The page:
REVIEW: DOCTOR WHO – CELEBRATING FIFTY YEARS OF FANDOM / CERT: E / DIRECTOR: JONATHON SCRAFTON / SCREENPLAY: JONATHON SCRAFTON / STARRING: LOUISE JAMSEON, ROBERT SHEARMAN, NICK ROBATTO, MICHELLE OSORIO, JOHN PAUL GREEN / RELEASE DATE: OUT NOW (AVAILABLE FROM WWW.FTSMEDIA.CO.UK)
There’s absolutely nothing wrong with this 45-minute documentary celebrating Doctor Who’s half-century as a TV phenomenon. But you can’t help thinking that it’s a bit late to the party as every last crumb of the TARDIS birthday cake was devoured back in November and the bunting’s long since been put away. But this is a Kickstarter-funded project which has suffered delays and production problems so perhaps we can look at the film as one of those ‘sorry we missed your birthday’ type messages and just sit back and enjoy the show.
Whereas Cameron K. McEwan’s Who’s Changing looked at the ways Doctor Who fandom has developed over the decades, Celebrating Fifty Years just rounds up a bunch of Doctor Who professionals and fans and lets them talk about Doctor Who and how important it is in their lives. So Louise Jameson (Leela from 1977-8) discusses not only her time in the series but the impact the show has had on her life ever since; it is, as she cheerily admits, her pension. Robert Shearman is as avuncular as ever as he talks about his love for the series and his ‘Dalek’ episode from 2005 and prop maker Nick Robatto explains how he turned his work on the TV series into Rubbertoe Replicas, making and selling licensed replica props and collectibles based on his original designs for the series. Then we have slightly more eccentric and yet still endearing fans such as American Michelle Osorio (she describes herself as a ‘film-maker and YouTuber‘…that’s a profession now?) who’s busily making a web series called ‘Dalek Gary’ about a stranded Dalek who has to take up a menial office job to make ends meet – which does seem to fundamentally miss the whole point of the Daleks. Other enthusiastic fans interviewed have fulfilled lifelong ambitions by appearing on the revived show as a high-profile extra (one of the ear-pod humans in ‘Rise of the Cybermen’) and another has built a fully-functioning ring modulator which allows him to distort his voice into the familiar tones of a Dalek or a Cybermen.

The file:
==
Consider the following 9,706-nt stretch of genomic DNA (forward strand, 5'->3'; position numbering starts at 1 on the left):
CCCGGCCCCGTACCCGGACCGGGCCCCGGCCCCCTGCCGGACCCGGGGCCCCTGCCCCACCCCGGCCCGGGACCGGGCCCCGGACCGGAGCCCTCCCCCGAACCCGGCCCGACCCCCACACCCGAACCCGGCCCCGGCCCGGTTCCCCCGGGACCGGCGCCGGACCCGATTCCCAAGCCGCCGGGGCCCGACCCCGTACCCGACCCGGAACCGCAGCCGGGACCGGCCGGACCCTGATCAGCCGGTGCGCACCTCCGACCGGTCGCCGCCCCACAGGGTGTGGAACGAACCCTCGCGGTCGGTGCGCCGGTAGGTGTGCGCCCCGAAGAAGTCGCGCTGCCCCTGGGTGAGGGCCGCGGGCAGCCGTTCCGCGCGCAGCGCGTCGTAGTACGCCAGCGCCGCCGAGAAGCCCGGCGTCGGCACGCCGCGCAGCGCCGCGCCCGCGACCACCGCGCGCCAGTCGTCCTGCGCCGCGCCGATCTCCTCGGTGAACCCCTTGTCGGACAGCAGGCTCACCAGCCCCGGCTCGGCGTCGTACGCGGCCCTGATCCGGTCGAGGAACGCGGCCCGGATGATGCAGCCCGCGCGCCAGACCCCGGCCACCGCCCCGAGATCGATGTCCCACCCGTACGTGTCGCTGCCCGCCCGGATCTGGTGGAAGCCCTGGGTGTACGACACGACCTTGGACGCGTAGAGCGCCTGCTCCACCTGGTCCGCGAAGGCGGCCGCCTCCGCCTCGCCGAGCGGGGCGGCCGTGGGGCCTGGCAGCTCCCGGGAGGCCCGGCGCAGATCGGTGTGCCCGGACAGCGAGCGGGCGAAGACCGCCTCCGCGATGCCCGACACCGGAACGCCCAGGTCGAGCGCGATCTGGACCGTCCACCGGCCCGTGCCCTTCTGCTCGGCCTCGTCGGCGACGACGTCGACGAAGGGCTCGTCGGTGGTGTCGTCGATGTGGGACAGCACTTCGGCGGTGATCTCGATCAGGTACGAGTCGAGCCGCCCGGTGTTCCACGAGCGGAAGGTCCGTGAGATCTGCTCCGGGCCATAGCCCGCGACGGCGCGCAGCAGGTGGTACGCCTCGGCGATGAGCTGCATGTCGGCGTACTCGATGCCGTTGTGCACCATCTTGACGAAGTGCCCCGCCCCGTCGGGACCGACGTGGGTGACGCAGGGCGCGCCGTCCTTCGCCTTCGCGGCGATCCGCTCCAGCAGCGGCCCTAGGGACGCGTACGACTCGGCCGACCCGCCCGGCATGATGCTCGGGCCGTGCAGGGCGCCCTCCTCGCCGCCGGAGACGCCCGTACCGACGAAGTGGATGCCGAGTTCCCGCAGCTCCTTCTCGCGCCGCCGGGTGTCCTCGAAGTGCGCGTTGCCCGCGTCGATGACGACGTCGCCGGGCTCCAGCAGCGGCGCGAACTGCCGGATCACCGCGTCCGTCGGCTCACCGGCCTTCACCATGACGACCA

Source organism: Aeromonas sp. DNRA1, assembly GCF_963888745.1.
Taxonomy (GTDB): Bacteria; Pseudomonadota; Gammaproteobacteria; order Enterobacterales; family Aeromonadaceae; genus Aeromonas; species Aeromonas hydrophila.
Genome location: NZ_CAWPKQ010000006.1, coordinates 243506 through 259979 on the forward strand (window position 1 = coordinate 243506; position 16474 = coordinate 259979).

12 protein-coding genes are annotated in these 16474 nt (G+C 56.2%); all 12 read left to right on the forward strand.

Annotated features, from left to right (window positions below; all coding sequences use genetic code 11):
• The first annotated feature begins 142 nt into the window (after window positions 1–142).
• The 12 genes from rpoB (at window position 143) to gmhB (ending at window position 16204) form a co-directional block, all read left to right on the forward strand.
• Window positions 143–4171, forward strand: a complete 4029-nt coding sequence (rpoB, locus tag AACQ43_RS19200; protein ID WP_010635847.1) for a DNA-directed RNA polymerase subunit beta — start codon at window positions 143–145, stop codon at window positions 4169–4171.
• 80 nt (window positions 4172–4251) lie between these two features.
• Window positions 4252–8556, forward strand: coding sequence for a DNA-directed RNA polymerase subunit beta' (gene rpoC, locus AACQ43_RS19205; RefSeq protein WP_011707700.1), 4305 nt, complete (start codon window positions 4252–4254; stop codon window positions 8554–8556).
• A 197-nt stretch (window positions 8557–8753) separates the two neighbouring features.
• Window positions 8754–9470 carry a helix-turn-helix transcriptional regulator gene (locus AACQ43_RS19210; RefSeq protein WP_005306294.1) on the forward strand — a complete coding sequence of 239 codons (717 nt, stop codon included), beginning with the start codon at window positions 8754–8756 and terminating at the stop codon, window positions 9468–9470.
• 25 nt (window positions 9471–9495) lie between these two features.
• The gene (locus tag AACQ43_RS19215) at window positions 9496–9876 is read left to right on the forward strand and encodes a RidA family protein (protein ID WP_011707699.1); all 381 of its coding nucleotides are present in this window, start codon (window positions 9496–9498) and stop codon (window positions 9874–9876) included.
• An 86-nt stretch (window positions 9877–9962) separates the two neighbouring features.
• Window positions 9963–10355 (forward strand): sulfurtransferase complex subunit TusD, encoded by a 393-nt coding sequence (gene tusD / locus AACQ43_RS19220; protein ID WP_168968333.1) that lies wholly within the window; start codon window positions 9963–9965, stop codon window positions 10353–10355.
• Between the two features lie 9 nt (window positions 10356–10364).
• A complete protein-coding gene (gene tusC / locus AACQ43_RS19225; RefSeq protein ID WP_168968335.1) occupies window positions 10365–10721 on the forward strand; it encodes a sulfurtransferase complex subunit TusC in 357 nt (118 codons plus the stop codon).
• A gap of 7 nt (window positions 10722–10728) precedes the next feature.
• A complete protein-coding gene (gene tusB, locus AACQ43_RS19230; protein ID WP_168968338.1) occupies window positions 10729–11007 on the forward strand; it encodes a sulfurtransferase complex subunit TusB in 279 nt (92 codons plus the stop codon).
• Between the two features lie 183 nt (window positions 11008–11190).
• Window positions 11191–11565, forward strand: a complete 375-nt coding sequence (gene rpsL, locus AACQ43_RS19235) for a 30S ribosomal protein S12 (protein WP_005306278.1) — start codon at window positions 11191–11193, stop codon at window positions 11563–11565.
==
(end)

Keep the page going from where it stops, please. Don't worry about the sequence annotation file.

Light-hearted and good-natured, Celebrating Fifty Years of Fandom is watchable and unassuming, if entirely inessential, and if it doesn’t come to any specific conclusions about why its interviewees are Doctor Who fans that’s probably because it doesn’t need to and doesn’t want to. It’s just a bunch of folk whose lives have been touched by the Doctor and who, like most of us, can’t help feeling like better people because of it.